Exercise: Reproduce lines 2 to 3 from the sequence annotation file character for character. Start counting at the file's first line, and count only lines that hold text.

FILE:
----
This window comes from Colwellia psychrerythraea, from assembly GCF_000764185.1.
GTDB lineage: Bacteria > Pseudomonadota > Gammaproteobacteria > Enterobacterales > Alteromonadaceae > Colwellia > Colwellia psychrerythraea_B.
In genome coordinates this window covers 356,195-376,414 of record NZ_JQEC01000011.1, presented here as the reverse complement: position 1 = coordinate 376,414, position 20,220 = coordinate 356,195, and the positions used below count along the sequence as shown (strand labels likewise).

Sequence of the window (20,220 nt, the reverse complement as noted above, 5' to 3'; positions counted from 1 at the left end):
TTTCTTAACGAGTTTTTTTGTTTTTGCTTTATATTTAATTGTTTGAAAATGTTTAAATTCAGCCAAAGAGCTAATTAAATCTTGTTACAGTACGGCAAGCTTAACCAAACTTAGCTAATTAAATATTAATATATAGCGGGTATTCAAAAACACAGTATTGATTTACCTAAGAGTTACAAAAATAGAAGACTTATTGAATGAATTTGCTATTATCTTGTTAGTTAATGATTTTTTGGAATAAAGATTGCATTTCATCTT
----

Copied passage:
GTDB lineage: Bacteria > Pseudomonadota > Gammaproteobacteria > Enterobacterales > Alteromonadaceae > Colwellia > Colwellia psychrerythraea_B.
In genome coordinates this window covers 356,195-376,414 of record NZ_JQEC01000011.1, presented here as the reverse complement: position 1 = coordinate 376,414, position 20,220 = coordinate 356,195, and the positions used below count along the sequence as shown (strand labels likewise).